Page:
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Residents weigh in on intersection project

The design public hearing Tuesday for the nearly $8.9 million Bridge Road and Crittenden Road intersection realignment project was much like any other the city has held — except this one was held outside at Bennett’s Creek Park.

Four stations were set up for people to view the project and ask questions to allow for social distancing, and people were required to wear masks. About 30 people turned out for the hearing Tuesday, which had been postponed from Thursday due to weather. Still, about another 20 people had showed up Thursday and also were able to provide and get feedback about the proposed intersection improvements for the North Suffolk intersection.

“The reason we’re doing this is because … on Bridge Road, you’ve got two roads that are not on equal elevations,” said Public Works Director L.J. Hansen. “And so there’s a dip that’s in the middle (that) causes a lot of problems for vehicles.”

He added that “it’s really about fixing this intersection, this non-functioning intersection (and) creating a better one.”

The intersection would reroute Crittenden Road to create a four-way intersection with a signal at Bridge Road, aligning it with Clubhouse Drive, while also addressing a projected growth in traffic to 29,000 vehicles daily in 20 years on Bridge Road south of the intersection. On Bridge Road north of the intersection, traffic projections are for 23,000 vehicles in that timeframe. Crittenden Road would see more than three times the volume of traffic, at 10,000 vehicles per day, in the next 20 years.

As part of the project, there will be a dedicated right turn lane from Crittenden Road onto Bridge Road, which Hansen said would help with morning traffic flow.

Dual left turn lanes would be put in on Bridge Road for traffic heading onto Crittenden Road, which will help with evening traffic flow, Hansen said, and there would be a right turn lane from Bridge Road onto Crittenden Road.

Hansen said the current intersection of Crittenden Road at Bridge Road would be closed, and it would have what’s known as a hammerhead turnaround to allow for large vehicles such as buses and garbage trucks to turn around. A stormwater retention pond, as well as storm drain facilities, curb and gutter, raised median, street lighting, sidewalks and other related items would also be part of the project.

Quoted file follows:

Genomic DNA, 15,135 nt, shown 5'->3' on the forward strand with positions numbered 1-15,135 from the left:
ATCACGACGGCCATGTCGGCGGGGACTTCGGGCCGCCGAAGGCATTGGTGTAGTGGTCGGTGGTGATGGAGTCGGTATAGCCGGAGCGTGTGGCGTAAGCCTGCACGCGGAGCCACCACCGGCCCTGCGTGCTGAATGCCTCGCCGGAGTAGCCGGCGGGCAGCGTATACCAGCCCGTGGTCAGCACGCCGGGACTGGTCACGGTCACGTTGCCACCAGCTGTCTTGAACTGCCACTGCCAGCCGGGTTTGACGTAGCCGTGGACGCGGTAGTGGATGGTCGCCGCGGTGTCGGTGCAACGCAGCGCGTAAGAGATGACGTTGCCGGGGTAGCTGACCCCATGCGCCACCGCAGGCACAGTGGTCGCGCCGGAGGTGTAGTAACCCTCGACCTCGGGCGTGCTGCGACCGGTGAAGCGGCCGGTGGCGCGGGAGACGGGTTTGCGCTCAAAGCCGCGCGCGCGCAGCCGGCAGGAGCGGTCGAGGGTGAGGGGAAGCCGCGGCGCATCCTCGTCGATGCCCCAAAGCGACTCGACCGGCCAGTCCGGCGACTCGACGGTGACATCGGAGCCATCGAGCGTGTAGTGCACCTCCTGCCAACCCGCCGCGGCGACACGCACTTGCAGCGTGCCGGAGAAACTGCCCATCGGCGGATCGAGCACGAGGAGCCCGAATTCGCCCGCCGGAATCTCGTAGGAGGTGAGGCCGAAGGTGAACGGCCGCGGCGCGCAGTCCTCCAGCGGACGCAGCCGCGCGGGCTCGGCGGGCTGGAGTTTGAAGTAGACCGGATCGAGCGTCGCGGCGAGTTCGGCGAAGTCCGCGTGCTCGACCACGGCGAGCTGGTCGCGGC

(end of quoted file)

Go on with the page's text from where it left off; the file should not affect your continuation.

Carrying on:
Of the amount budgeted for the project, nearly $800,000 will go toward preliminary engineering, just over $2.2 million for right-of-way acquisition and more than $5.8 million for construction.

“We have a multitude of funding sources on this project,” Hansen said. “We have local funds, obviously. We have state funds and we have some federal funds. The federal funds will not get here until 2025. We’re trying to advance through the revenue share process some additional revenue share funds so that we can move the project up.”

Because of the coronavirus pandemic, Gov. Ralph Northam has delayed the six-year improvement plan, so the city does not yet know if it has been approved for the revenue share money.

“We have enough funding in place to keep moving,” Hansen said. “What we don’t have is the final funding necessary to complete construction, so we’re going to continue to move the project forward. It’s not going to delay us in any way, shape or form. We won’t know if it delays construction until we hear back.”

The money is there to complete design, acquire needed right-of-way and relocate utilities.

He said the timeframe for completing the construction of the project depends on the timeframe for receiving the funding.

“The project is fully funded,” Hansen said. “It’s just a matter of whether we have to wait for the federal funds in 2025 or whether we can advance it and get it started in 2022 or 2023. What we’d like to do is get started in 2022. We just don’t want to have to wait.”

Hansen said the feedback he’s received on the project has been favorable.

A June 12 letter from project manager Frank Grubbs to the Cedar Point Association noted that the project should take about a year and a half from start to finish, and would not disturb any of the Cedar Point neighborhood entrance items.

Grubbs said in the letter that he did not anticipate “extensive impacts” to traffic going in and out on Clubhouse Drive. The only work in the road, on Bridge Road only, would be taking out the existing asphalt and laying down new asphalt, along with installing or modifying pavement markings associated with the new traffic signal.

The work in the median to improve the intersection, Grubbs said in the letter, “will have a more significant impact on neighborhood traffic, although simple detours around the median break will still result in minimal traffic impacts.”

The project does not call for lengthening turn lanes into Cedar Point or repaving any part of Clubhouse Drive.

More information on the project can be found at www.suffolkva.us/1293/Crittenden-Rd. Public comments will be taken on the project through July 10.